Not A Poem My Schools' Filter Thing Won'T Let Me Email This To Myself - Poem by Katlyn McGinn
-Points at title.- Sorry to waste your time, unless you LIKE reading what I write for class? xD
Yoga, period 5
Nutrition & Obesity
Young adults, caught in a whirl of physical changes, hormones, peer pressure and conflicting goals, as well as gaining a real independence from parents and guardians, don’t always make the best choices, and that doesn’t just include in school or how they spend their time but also at home, and with what they eat. In an article I read, they explain some of the results of a survey that was taken in the United Kingdom called The National Diet and Nutrition Survey. The article says that iron and calcium intake is too low, sugar and salt intake is too high and that obesity is becoming a major problem with readings like these, and the way it’s going downhill so fast – like a snow ball rolling down a hill.
Obesity is a condition in which excess body fat has accumulated to such an extent that health may be negatively affected. It is usually measured by Body Mass Index (BMI) , which is calculated by dividing someone’s weight measured in kilograms by their height in meters squared. In adults, a BMI of 25-30 is classified as being overweight and having a BMI of 30 or more is classified as being obese. For children, there have been set curves that can vary with height, weight, age and gender.
Boy’s statistics read:
Boys 2-10 years: 30% overweight including obese (15.9%)
Boys 11-15 years: 37% overweight including obese (24.2%)
All boys (2-15 years) : 33% overweight including obese which comes to 19.2%.
Girl’s statistics read:
Girls 2-10 years: 27.7% overweight including obese (12.8%)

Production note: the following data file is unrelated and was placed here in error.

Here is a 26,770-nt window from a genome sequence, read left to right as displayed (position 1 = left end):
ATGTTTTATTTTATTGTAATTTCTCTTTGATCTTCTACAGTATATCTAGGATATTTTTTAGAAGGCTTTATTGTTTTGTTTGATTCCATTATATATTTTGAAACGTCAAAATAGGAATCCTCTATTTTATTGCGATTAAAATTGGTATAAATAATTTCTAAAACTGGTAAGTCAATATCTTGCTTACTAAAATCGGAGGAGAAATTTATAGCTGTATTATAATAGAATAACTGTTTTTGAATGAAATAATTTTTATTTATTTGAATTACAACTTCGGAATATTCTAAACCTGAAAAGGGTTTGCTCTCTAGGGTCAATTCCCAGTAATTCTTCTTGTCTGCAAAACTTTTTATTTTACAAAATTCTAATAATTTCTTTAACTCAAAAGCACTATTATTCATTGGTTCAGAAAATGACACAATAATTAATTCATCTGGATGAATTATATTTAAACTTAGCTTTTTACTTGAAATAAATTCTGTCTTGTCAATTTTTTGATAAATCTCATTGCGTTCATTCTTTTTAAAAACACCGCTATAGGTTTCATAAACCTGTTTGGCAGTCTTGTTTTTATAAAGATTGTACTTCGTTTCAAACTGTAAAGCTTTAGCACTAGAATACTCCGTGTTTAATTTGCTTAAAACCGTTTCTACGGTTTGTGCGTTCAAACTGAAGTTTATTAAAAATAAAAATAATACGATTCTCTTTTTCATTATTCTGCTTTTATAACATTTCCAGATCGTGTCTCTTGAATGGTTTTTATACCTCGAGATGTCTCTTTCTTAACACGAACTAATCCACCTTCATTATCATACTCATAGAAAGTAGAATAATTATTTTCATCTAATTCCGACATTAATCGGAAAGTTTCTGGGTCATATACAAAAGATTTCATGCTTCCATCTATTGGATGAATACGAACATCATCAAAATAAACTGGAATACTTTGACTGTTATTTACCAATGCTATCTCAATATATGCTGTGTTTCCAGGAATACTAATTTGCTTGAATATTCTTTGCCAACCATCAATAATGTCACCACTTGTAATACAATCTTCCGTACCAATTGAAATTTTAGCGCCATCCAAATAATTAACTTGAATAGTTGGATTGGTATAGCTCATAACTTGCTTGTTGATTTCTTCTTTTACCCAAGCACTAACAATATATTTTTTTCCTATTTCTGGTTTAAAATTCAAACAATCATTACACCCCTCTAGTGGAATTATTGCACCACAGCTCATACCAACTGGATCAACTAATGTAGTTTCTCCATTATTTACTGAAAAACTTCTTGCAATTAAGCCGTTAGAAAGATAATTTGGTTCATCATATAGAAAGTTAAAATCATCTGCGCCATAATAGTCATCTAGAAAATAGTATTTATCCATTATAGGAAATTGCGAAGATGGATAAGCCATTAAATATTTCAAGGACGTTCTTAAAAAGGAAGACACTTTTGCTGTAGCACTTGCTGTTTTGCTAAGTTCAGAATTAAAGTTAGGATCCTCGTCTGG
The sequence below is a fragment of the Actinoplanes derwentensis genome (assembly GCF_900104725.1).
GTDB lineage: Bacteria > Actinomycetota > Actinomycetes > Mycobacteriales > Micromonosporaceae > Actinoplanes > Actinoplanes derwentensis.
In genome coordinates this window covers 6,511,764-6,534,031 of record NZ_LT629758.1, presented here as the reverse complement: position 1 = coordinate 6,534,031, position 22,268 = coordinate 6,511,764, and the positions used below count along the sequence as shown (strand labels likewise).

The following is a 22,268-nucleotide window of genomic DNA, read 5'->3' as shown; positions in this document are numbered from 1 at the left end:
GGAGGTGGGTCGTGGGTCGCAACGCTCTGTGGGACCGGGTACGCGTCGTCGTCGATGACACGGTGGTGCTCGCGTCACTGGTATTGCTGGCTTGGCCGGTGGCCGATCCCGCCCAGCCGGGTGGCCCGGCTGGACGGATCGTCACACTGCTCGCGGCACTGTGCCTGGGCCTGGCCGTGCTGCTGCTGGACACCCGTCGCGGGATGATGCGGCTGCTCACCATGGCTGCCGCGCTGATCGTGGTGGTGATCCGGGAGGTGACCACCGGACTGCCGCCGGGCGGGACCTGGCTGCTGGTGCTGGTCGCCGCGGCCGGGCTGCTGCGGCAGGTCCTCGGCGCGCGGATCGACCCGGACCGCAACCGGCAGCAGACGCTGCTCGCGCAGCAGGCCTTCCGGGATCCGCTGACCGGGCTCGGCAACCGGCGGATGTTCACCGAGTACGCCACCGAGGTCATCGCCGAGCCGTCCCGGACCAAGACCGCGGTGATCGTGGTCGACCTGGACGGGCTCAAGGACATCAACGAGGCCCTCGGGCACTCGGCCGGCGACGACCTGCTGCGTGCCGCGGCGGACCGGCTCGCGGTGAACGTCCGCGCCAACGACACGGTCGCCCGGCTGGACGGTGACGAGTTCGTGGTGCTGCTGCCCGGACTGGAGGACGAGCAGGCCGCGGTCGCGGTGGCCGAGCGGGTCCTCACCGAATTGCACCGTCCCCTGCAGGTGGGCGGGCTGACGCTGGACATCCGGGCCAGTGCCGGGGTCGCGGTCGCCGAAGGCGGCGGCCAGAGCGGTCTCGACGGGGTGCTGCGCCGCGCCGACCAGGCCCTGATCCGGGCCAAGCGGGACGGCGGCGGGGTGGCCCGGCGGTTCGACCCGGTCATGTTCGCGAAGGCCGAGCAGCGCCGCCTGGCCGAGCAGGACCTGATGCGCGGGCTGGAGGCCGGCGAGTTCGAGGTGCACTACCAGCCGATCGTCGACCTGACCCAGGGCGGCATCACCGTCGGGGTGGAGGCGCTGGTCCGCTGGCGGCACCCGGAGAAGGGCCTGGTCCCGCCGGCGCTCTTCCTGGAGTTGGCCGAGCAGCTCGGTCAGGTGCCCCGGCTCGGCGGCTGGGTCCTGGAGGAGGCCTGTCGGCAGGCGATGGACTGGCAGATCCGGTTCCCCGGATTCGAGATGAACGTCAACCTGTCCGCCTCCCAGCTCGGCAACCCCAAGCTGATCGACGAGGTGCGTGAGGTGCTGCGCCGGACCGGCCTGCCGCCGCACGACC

Girls 11-15 years: 46% overweight including obese (26.7%)
All girls (2-15 years) : 35% overweight including obese which comes to 18.5%.
Findings in the survey said that the average intake of saturated fat, sugar and salt is too high, while that of starchy carbohydrates and fiber is low. This misbalance is not good and contributes to obesity. Total fat should contribute no more than 35% of total dietary energy and saturated fat no more than 11%, while sugar and added sugars shouldn’t be more than 11% and salt consumption should not be over 1.7g for 4-6 year olds,2.9g for 7-10 year olds and 4.0g for 11-18 year olds.
British children depend on three foods - chips, cakes and biscuits - for a significant proportion of their total intake of energy at the expense of more nutritious options such as fruits and vegetables. Parents and schools should provide at least five recommended portions of fruit and vegetables a day. Fruits can supply sugars that are good for the body, rather then artificial sugars from other foods popular and sometimes preferred.
So, with this and the fact that this survey was only taken in the United Kingdom in mind, what about the United States? The rate at which our children are becoming obese is growing as the age is decreasing. Attempts at making school lunches more nutritious and healthy and physical education more rigorous will mean nothing if parents do not encourage the same values at home.
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